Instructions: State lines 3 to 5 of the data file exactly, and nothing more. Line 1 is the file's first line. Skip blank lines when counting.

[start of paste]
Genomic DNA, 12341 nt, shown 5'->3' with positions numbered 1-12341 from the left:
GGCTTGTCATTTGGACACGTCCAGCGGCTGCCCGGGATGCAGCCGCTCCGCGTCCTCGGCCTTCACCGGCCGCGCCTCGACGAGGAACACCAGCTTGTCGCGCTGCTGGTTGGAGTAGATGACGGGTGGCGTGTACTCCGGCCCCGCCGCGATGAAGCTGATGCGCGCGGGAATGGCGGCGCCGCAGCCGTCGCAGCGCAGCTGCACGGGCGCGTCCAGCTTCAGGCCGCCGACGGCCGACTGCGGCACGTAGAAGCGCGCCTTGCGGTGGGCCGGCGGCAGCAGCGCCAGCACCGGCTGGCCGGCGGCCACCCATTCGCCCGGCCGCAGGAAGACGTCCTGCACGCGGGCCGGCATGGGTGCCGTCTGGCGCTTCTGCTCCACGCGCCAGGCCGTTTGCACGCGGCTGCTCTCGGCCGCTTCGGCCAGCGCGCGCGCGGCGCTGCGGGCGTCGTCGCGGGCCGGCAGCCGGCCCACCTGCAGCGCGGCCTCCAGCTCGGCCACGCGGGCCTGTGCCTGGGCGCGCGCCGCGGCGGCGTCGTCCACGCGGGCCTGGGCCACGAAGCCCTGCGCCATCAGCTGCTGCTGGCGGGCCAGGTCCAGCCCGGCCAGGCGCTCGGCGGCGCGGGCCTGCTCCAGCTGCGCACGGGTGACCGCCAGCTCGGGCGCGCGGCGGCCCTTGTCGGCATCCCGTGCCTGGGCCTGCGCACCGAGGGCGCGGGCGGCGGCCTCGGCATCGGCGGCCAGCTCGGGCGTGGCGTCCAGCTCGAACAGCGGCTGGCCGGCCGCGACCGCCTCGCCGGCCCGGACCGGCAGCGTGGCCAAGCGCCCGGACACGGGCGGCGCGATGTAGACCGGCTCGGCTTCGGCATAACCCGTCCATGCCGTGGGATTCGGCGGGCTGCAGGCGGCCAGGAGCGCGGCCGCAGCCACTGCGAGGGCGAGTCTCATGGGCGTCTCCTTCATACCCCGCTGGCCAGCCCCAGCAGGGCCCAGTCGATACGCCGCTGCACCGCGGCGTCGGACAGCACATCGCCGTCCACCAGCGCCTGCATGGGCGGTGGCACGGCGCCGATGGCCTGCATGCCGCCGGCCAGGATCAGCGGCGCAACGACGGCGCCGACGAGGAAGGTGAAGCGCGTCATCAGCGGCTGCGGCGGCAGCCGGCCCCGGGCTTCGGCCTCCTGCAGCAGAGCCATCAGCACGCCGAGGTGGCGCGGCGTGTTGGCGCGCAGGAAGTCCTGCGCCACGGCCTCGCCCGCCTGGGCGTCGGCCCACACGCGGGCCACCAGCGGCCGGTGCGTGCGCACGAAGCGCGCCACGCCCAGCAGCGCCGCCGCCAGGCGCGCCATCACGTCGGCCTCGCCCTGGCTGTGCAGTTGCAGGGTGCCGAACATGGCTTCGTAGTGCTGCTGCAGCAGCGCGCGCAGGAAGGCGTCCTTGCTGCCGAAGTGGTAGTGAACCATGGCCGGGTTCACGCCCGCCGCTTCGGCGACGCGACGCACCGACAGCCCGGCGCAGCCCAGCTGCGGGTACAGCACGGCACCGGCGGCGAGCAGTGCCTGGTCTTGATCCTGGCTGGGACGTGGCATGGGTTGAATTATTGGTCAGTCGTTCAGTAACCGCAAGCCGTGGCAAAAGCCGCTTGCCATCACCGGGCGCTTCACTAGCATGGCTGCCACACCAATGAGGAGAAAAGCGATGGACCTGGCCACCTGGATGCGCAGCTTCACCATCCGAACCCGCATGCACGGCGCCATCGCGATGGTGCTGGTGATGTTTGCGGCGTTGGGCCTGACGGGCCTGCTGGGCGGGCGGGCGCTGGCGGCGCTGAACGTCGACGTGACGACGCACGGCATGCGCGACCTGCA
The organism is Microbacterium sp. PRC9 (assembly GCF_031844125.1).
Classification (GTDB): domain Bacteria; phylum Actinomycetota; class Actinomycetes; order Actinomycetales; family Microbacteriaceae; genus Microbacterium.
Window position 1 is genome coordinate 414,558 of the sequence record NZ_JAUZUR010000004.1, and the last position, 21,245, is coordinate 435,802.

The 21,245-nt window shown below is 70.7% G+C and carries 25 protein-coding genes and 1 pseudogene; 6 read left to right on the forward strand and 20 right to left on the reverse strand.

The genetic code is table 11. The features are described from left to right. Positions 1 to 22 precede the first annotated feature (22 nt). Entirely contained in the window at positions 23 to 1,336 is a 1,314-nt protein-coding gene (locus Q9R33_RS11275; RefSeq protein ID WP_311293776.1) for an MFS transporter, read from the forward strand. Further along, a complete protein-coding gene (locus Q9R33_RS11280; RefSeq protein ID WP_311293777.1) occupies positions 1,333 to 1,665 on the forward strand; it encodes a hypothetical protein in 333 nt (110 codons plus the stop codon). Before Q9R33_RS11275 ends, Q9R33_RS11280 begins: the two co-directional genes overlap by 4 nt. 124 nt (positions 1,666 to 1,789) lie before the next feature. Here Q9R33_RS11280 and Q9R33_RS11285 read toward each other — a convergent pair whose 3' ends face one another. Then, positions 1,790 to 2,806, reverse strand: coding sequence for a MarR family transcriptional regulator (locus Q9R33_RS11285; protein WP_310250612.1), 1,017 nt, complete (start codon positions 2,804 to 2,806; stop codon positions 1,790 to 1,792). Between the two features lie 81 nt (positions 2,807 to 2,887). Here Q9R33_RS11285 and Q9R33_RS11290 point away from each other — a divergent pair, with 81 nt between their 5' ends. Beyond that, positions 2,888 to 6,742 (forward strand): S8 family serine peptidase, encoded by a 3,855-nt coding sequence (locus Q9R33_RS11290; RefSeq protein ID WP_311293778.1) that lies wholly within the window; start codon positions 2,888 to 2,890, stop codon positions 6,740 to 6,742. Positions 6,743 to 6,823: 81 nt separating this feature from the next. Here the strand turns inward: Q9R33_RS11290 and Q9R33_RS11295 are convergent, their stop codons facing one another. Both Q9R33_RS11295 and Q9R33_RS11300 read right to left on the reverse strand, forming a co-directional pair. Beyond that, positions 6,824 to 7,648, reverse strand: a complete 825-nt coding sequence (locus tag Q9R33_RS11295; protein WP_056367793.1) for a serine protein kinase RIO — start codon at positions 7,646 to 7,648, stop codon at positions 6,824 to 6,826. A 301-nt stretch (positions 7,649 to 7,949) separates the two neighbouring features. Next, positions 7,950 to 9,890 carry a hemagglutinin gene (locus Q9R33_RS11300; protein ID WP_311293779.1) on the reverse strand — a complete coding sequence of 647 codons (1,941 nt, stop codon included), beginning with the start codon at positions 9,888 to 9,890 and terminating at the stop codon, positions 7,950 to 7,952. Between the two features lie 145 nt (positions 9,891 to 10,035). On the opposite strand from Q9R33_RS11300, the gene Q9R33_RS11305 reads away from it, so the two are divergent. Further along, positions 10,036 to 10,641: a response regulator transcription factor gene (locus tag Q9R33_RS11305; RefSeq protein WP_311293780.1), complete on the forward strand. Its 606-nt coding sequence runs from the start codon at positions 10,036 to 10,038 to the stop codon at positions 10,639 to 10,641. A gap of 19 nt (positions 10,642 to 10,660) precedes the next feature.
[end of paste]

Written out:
The organism is Microbacterium sp. PRC9 (assembly GCF_031844125.1).
Classification (GTDB): domain Bacteria; phylum Actinomycetota; class Actinomycetes; order Actinomycetales; family Microbacteriaceae; genus Microbacterium.
Window position 1 is genome coordinate 414,558 of the sequence record NZ_JAUZUR010000004.1, and the last position, 21,245, is coordinate 435,802.